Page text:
January 2017 eNewsletter: Historical Corner: New Beginnings at Villa Montemar


The Sisters of St. Joseph and New Beginnings at Villa Montemar

By Dr. Melinda Blade, Director of Mission Integration and Historian

2nd in a series about OLP’s History. Read the first article here.

The expansion of San Diego at the beginning of the early 20th century prompted the Sisters to seek new property. The Sisters, under the leadership of Sister St. Catherine Beavers, who had returned in 1923 as the Superior, began a search for property appropriately located for another move. Property in the Mission Hills area near Sunset was their first choice, but in September 1924, property at Copley Street and Oregon Street overlooking Mission Valley became available through the Southern Trust Company.

The Sisters of St. Joseph of Carondelet began legal proceedings to acquire the property at Copley and Oregon that was referred to as Collier’s Point. Collier’s Point was named for Colonel David Charles Collier (1871-1934), whose role in San Diego history is impressive. He played an important role in San Diego’s 1915-1916 Panama-California Exposition when he became the first Director General from 1909 to 1912 and later served as President from 1912 to 1914. Those positions earned him the nickname “Father of the Panama-California Exposition.” Colonel Collier (the title was an honorific) was also a former director of the San Diego Museum.

On March 9, 1916, Collier sold property 438-190-02 (Parcels 42-50) to the Western Insurance Company and on March 20, 1916, the property was purchased by Winfield S. and Ross E. Van Druff (father and son). The Van Druffs were both geologists, who had originally come from Pennsylvania via Globe, Arizona, where they were involved in copper mining.

The Van Druffs proceeded to build an estate on Lots 42 & 43, which covered 30 acres of ground costing about $200,000. The Van Druff Estate was to have two large houses, one for Winfield Van Druff called “Casa de Padre,” or “Father’s House,” and one for Ross Van Druff called “Casa de Hijo,” or “Son’s House.” The homes were to have “elaborate and unusual accessories,” and the entire residence was “Destined to be One of San Diego’s Most Attractive Show Places,” according to an article from the San Diego Union.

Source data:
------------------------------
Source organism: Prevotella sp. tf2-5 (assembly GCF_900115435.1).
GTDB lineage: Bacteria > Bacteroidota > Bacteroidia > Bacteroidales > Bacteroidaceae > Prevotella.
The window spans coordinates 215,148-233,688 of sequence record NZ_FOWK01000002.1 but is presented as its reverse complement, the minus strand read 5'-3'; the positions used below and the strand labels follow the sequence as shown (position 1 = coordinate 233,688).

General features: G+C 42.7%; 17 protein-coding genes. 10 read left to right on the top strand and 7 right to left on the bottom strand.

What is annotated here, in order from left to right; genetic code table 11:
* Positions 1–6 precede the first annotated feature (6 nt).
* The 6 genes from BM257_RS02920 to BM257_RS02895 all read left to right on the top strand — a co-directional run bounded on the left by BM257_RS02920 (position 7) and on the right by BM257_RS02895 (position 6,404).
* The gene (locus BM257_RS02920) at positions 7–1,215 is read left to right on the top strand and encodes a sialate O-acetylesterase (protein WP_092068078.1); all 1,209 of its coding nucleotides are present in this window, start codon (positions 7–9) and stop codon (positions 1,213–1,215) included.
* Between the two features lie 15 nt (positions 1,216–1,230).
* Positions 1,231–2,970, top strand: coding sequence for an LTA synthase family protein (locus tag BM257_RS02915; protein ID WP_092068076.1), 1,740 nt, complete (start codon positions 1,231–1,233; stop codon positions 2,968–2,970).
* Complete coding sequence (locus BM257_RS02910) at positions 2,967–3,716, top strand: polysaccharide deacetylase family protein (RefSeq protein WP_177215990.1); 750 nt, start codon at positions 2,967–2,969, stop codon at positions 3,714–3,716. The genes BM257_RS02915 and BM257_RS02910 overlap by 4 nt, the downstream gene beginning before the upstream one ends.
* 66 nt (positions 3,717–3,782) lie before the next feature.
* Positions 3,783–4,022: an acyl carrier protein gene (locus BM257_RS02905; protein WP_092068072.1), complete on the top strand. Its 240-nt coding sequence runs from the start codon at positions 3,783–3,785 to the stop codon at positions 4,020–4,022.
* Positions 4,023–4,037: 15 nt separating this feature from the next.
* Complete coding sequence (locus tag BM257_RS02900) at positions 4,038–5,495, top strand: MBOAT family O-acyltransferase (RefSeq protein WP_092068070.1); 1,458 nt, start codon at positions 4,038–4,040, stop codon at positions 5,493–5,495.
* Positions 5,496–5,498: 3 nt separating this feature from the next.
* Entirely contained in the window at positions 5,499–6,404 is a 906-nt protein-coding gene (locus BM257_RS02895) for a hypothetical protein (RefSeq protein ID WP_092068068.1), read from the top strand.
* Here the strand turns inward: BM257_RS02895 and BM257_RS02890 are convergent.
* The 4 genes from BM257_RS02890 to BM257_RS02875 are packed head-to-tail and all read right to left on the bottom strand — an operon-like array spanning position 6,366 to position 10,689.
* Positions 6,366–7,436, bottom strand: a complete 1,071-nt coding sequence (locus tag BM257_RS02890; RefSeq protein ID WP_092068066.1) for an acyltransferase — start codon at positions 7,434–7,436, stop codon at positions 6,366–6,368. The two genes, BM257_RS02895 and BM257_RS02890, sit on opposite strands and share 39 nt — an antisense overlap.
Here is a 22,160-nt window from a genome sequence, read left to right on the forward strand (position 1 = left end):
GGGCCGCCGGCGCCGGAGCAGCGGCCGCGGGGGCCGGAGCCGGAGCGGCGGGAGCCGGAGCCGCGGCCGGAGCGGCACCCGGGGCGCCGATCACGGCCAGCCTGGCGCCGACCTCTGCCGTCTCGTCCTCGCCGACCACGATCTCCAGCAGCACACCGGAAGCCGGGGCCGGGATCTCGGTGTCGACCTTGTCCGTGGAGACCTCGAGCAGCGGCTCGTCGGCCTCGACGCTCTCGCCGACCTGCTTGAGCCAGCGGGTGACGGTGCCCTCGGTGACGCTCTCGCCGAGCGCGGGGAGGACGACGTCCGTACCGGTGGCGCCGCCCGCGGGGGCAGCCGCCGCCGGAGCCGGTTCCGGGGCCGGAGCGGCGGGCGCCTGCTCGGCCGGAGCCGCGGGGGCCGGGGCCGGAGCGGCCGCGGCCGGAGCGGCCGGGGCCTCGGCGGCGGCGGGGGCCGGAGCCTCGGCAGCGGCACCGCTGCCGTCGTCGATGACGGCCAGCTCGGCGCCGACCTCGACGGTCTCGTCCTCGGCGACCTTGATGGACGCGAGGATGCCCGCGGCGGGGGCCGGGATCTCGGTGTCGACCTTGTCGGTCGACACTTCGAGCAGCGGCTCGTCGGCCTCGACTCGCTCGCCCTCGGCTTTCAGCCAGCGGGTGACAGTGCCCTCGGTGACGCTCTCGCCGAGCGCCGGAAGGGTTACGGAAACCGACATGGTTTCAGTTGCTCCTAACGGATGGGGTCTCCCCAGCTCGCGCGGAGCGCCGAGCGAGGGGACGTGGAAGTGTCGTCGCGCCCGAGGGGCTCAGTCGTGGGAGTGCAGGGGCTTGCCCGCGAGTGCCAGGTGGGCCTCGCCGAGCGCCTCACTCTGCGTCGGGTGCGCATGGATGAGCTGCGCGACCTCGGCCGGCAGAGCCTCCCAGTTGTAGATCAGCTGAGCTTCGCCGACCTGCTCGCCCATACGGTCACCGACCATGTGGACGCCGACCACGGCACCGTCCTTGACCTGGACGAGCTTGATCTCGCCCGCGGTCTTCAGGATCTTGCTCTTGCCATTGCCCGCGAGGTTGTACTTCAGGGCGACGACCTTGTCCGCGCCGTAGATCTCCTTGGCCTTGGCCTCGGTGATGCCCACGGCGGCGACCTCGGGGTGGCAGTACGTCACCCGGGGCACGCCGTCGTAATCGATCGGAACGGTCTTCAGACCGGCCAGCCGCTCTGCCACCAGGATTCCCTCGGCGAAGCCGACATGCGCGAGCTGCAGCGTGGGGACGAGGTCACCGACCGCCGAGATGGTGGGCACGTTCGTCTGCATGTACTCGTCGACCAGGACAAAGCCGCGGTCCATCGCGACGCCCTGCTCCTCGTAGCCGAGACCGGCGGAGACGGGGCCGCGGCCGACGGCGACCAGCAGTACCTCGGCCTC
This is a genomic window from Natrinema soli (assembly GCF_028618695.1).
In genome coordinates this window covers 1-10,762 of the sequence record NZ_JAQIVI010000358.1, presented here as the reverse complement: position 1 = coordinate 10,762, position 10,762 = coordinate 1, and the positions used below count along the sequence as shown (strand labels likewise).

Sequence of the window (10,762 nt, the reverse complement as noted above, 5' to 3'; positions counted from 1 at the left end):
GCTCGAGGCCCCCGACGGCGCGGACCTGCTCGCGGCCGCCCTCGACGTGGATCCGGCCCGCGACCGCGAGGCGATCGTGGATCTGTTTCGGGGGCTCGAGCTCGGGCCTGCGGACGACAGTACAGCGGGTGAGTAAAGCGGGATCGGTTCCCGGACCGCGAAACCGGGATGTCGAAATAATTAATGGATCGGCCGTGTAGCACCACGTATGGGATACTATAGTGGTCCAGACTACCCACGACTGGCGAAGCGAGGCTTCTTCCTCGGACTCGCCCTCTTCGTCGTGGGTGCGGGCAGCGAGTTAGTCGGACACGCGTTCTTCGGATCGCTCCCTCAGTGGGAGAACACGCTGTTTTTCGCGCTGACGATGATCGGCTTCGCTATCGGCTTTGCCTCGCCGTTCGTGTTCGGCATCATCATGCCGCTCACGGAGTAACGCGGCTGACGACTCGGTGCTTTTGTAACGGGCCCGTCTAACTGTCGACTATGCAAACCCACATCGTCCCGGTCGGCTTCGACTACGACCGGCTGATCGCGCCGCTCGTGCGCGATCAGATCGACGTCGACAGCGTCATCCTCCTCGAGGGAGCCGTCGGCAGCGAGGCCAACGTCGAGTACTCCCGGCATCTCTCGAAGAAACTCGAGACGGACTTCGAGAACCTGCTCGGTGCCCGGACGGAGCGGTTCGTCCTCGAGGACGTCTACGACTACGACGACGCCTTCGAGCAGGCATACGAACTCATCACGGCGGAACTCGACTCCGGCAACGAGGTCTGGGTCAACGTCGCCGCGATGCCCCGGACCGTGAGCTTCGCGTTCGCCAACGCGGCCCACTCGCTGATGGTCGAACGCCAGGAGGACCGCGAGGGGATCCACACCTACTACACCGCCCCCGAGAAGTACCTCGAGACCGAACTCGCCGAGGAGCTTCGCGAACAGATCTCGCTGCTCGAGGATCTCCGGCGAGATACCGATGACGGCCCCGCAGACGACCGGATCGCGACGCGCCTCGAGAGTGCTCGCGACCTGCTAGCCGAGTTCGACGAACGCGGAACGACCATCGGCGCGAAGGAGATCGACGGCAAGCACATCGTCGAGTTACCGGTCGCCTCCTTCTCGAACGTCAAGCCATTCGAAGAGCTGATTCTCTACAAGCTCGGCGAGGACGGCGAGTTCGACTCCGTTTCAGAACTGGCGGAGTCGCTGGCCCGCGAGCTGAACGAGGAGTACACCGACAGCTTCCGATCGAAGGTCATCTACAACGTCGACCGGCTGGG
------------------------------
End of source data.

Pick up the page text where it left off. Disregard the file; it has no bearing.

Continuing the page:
The San Diego Union article details this magnificent structure:
“One of the houses will contain 25 rooms and the other 30 rooms, exclusive of baths, and the entire improvements will represent an expenditure of about $200,000. A large garage is conveniently situated near the house and adjoining one end of it is a tower which will be surmounted with a dome containing a powerful telescope. Both the dome and the telescope have been ordered in the East.”

The article continues:
“The lower floors of the astronomical observatory will be utilized for workshops and laboratory, in which R.E. Van Druff will pursue geological and other scientific research. At some distance from the houses is located a casino, opposite which is a bathing pavilion and swimming pool, the pavilion being equipped with dressing rooms, and the pool is graduated from wading to high diving depth. The general plan of the buildings and ground is of the Italian Renaissance, or small villa type of architecture. The houses stand on high ground and command a practically unobstructed view of the bay and ocean, Old Town, Linda Vista mesa, Mission Valley, and in the distance, the Cuyamaca Mountains.”

The ground and buildings of the Van Druff Estate were laid out and designed by famed architect Frank Phillips Allen, Jr. (1881-1943) who also was the Construction Superintendent. Allen, born on September 28, 1881 in Grand Rapids, Michigan, achieved recognition as an architect in such locales as Chicago, San Diego, Seattle and Portland. In 1909, Allen was given the distinction of being named as the Architect and Director of Works for the Alaska-Yukon Pacific Exposition in Seattle.

Success in this capacity led Allen to become Director of Works for the Panama-California Exposition (1915) in San Diego. Additionally, Allen served as the engineer on the construction of the Cabrillo (Balboa) Bridge along with constructing several structures in Balboa Park, most notably the Botanical Gardens Building.

The Superintendent of Planting at the Van Druff residence was Guy L. Fleming, the “Father of Torrey Pines, Anza Desert, Cuyamaca and Palomar state parks.” Born in Aryo, Nebraska, Fleming came to San Diego in 1909. In 1921, he began administering Torrey Pines Park for the preservation of the famous plants there. Largely through the efforts of the Torrey Pines Association (which Fleming founded), the area became a state park in 1957.

The estate was completed on August 27, 1917, which means our beloved Carondelet, St. Catherine’s and St. Cecelia’s buildings will be turning 100 years old this year.

Read the third installment here.